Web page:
To prevent and treat common diseases in caladiums, use well-draining soil and only water when the soil's top inch is dry to avoid root rot. Promote good air circulation and prevent fungal infections by spacing plants properly. At the first sign of any disease, apply fungicides. You can also do your part to help by maintaining overall cleanliness and keeping your garden tools sanitized. One final thing you can do is to refresh your potting soil every year and/or practice crop rotation in your garden soil.

How to Plant Caladium Bulbs

To plant caladium bulbs, choose a location with well-draining soil and partial shade, ideally where they'll receive indirect sunlight. Plant the bulbs in spring when the soil has warmed up, about 2 inches deep with the knobby side (the eye) facing up. Space them about 8 to 12 inches apart to give each plant enough room to grow. (You can also plan for about three bulbs per container or more depending on the size.) Water thoroughly after planting to settle the soil around the bulbs. Maintain consistent moisture throughout the growing season and apply a layer of mulch to help retain soil moisture and keep the roots cool. This will encourage vibrant leaf growth and a healthy display of foliage.

Propagation of Caladiums

To successfully propagate caladiums, carefully dig up the tubers and clean off the soil. You can divide them or save them. When ready to grow in a new area, plant the prepared pieces in moist, well-draining soil, about 2 inches deep, with the eyes facing upwards. Keep the soil consistently moist and warm to encourage growth.

Dividing and Transplanting Caladiums

For division, separate the tubers ensuring each section has at least one growing point, or "eye." If cutting, slice larger tubers into pieces with a clean, sharp knife; each piece must have at least one eye. Treat the cut surfaces with a fungicide to prevent rot and let them dry for a few days. Then you can either store until it’s time to plant again or transplant to a garden bed or container right away.

Caladium Plant in Pink Green Leaves


Caladium Plant in Pink Green Leaves

Photo by: Monchai Khudkhum

Monchai Khudkhum

How to Create Stunning Displays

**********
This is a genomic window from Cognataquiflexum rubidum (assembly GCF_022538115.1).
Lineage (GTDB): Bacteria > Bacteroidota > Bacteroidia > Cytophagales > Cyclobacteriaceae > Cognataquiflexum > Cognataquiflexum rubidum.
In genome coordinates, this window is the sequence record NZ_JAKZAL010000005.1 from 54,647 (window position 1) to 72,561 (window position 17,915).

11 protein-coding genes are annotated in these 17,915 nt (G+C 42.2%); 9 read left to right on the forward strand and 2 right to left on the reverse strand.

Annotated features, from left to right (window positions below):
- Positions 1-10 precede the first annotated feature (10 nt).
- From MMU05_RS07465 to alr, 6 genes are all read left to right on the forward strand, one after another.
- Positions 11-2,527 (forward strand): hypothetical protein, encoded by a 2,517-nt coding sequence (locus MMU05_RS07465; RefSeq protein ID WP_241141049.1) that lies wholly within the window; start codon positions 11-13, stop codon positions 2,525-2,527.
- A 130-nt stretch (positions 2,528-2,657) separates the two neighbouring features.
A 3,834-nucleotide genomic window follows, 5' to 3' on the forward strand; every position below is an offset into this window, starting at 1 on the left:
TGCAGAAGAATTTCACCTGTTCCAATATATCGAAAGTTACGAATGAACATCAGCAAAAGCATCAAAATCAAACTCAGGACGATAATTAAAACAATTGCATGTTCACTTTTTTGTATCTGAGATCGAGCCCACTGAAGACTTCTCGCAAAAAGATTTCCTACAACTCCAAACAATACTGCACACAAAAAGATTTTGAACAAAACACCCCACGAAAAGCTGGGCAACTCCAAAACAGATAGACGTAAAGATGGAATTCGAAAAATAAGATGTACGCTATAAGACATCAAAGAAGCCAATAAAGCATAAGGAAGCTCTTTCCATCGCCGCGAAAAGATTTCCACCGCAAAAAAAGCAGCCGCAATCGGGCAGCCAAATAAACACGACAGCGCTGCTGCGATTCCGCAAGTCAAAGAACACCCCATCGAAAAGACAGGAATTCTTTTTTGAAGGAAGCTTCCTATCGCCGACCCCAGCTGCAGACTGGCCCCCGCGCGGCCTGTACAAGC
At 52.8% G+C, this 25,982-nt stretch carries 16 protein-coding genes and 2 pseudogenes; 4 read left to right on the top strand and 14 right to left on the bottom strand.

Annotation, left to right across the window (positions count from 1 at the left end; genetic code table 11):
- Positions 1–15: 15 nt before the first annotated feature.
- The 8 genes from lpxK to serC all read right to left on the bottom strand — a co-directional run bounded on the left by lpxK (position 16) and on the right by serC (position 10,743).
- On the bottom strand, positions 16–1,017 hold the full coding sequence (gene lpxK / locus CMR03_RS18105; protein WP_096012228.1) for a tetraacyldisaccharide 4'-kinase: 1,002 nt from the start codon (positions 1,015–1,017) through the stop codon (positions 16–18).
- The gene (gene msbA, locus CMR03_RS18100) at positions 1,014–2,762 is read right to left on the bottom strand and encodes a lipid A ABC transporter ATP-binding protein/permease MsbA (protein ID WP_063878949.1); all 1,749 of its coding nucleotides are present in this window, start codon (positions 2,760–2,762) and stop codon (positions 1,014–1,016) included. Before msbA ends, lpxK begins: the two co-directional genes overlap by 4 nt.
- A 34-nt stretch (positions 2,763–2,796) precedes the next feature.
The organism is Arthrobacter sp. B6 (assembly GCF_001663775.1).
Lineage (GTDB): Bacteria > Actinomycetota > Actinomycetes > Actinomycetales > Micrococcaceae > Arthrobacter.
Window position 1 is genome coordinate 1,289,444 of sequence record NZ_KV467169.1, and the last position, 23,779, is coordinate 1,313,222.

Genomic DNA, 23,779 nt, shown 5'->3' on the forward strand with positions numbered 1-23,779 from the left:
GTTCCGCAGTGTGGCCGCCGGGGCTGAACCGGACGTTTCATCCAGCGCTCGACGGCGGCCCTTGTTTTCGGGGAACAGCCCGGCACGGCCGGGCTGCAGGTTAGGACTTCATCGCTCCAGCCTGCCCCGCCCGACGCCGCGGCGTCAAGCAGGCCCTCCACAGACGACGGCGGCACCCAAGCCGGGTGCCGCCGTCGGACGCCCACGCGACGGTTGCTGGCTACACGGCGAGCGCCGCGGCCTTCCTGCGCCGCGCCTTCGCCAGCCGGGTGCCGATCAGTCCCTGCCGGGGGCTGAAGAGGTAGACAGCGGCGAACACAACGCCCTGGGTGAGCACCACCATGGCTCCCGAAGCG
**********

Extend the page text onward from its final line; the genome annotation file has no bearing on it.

For the best look, focus on selecting a variety of colors and patterns that complement each other. Plant caladiums in groups for visual impact, using lighter colors in shady areas to brighten them up and deeper, vibrant colors to add depth and contrast. Consider their height and leaf size for layering, place taller varieties in the back and shorter ones in front. You can also incorporate them into borders, as under-plantings for taller, shade-loving shrubs or in containers to enhance patios and balconies.

Planting Caladiums in Containers and Baskets

Choose containers that complement the striking colors of caladium leaves. Make sure the containers have good drainage to avoid soggy roots. Mix caladiums with other plants that require similar light and water conditions, such as impatiens, ferns or begonias to create a beautiful display. In hanging baskets, position caladiums towards the center to allow room for their foliage to grow and spill over.

Companion Planting for Caladiums

Mix caladiums with other shade-tolerant plants that have contrasting textures, such as ferns and hostas, to enrich the overall composition. Properly planning the layout and combinations can turn an ordinary space into a vivid tapestry of colors and shapes throughout the growing season.

Shade Garden Full of Caladiums

Shade Garden Full of Caladiums

Mix different colors of caladiums to create a stunning display in a shade garden.

Photo by: Marie Hofer

Marie Hofer

Mix different colors of caladiums to create a stunning display in a shade garden.

How to Overwinter Caladium Bulbs

Preparing Caladiums for Winter Dormancy

As temperatures drop, reduce watering to encourage the plants to die back naturally. Once the foliage has yellowed and died, cut it back to just above the soil line. If you’re in a zone with colder winters, carefully dig up the tubers and brush off the soil without washing them. Allow the tubers to dry in a cool place for about a week.

Storing Caladium Bulbs

Store these dried tubers in a breathable container filled with peat moss, vermiculite, or sawdust. Keep them in a cool (50-60 degrees Fahrenheit), dry area like a basement that doesn’t freeze. Check periodically for any signs of rot or excessive drying out during their dormancy. Then they’ll be ready to plant again in spring.

Replanting and Rejuvenating Caladiums in Spring

When it’s time to plant again, inspect the bulbs and discard any that have rotted or dried out. Follow the regular planting guidelines, ensuring to water thoroughly after planting to settle the soil around the bulbs. Maintain consistent moisture as they begin to grow.

Growing Caladiums as Houseplants

If you’re not ready to say goodbye to your caladium after the growing season, bring the plant inside and place it in a spot that gets bright indirect sunlight. Avoid direct sunlight as it can scorch the leaves. Caladiums are tropical plants so be sure to supply them some humidity. Fertilize once a month with a water-soluble fertilizer.

Multicolored exotic 'Caladium Red Flash' and 'Caladium Hearts Desire' houseplants in flower pots on table surrounded by many plants in living room


Multicolored exotic 'Caladium Red Flash' and 'Caladium Hearts Desire' houseplants.

Photo by: Firn


Multicolored exotic 'Caladium Red Flash' and 'Caladium Hearts Desire' houseplants.